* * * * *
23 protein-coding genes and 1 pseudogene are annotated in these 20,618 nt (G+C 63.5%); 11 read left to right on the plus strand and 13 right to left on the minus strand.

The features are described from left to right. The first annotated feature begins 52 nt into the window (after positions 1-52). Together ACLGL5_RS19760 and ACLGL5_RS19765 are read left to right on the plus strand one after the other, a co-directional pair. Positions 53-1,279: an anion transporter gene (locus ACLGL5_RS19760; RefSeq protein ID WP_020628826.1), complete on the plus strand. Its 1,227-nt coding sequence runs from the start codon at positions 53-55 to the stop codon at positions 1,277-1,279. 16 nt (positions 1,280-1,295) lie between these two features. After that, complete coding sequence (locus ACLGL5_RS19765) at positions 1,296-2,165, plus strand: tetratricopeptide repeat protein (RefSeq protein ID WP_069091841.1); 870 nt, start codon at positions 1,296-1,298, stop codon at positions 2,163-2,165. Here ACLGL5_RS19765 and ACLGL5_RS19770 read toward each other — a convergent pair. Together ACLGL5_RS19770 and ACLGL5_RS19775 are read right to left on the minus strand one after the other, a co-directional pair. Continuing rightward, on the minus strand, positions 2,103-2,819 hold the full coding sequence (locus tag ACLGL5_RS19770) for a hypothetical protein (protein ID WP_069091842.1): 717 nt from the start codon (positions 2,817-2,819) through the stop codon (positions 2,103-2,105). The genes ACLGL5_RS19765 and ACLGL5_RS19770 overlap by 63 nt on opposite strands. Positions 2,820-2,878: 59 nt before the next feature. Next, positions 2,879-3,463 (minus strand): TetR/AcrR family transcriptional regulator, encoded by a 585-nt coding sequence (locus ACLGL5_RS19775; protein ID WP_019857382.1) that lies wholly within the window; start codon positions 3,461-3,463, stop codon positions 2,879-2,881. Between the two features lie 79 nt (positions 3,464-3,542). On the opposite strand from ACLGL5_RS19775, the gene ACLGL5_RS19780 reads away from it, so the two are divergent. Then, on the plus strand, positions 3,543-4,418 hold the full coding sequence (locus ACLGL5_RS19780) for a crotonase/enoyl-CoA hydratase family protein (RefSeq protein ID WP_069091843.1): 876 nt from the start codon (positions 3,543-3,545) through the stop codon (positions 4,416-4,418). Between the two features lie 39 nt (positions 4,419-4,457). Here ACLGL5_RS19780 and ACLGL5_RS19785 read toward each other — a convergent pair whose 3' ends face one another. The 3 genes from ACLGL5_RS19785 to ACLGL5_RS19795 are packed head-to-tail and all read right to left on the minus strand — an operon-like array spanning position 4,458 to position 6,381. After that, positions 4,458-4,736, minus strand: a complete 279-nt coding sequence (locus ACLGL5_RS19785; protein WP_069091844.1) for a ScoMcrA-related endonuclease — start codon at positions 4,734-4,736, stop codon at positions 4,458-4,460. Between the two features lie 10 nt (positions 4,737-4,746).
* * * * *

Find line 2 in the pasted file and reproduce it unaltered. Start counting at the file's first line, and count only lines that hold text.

The features are described from left to right. The first annotated feature begins 52 nt into the window (after positions 1-52). Together ACLGL5_RS19760 and ACLGL5_RS19765 are read left to right on the plus strand one after the other, a co-directional pair. Positions 53-1,279: an anion transporter gene (locus ACLGL5_RS19760; RefSeq protein ID WP_020628826.1), complete on the plus strand. Its 1,227-nt coding sequence runs from the start codon at positions 53-55 to the stop codon at positions 1,277-1,279. 16 nt (positions 1,280-1,295) lie between these two features. After that, complete coding sequence (locus ACLGL5_RS19765) at positions 1,296-2,165, plus strand: tetratricopeptide repeat protein (RefSeq protein ID WP_069091841.1); 870 nt, start codon at positions 1,296-1,298, stop codon at positions 2,163-2,165. Here ACLGL5_RS19765 and ACLGL5_RS19770 read toward each other — a convergent pair. Together ACLGL5_RS19770 and ACLGL5_RS19775 are read right to left on the minus strand one after the other, a co-directional pair. Continuing rightward, on the minus strand, positions 2,103-2,819 hold the full coding sequence (locus tag ACLGL5_RS19770) for a hypothetical protein (protein ID WP_069091842.1): 717 nt from the start codon (positions 2,817-2,819) through the stop codon (positions 2,103-2,105). The genes ACLGL5_RS19765 and ACLGL5_RS19770 overlap by 63 nt on opposite strands. Positions 2,820-2,878: 59 nt before the next feature. Next, positions 2,879-3,463 (minus strand): TetR/AcrR family transcriptional regulator, encoded by a 585-nt coding sequence (locus ACLGL5_RS19775; protein ID WP_019857382.1) that lies wholly within the window; start codon positions 3,461-3,463, stop codon positions 2,879-2,881. Between the two features lie 79 nt (positions 3,464-3,542). On the opposite strand from ACLGL5_RS19775, the gene ACLGL5_RS19780 reads away from it, so the two are divergent. Then, on the plus strand, positions 3,543-4,418 hold the full coding sequence (locus ACLGL5_RS19780) for a crotonase/enoyl-CoA hydratase family protein (RefSeq protein ID WP_069091843.1): 876 nt from the start codon (positions 3,543-3,545) through the stop codon (positions 4,416-4,418). Between the two features lie 39 nt (positions 4,419-4,457). Here ACLGL5_RS19780 and ACLGL5_RS19785 read toward each other — a convergent pair whose 3' ends face one another. The 3 genes from ACLGL5_RS19785 to ACLGL5_RS19795 are packed head-to-tail and all read right to left on the minus strand — an operon-like array spanning position 4,458 to position 6,381. After that, positions 4,458-4,736, minus strand: a complete 279-nt coding sequence (locus ACLGL5_RS19785; protein WP_069091844.1) for a ScoMcrA-related endonuclease — start codon at positions 4,734-4,736, stop codon at positions 4,458-4,460. Between the two features lie 10 nt (positions 4,737-4,746).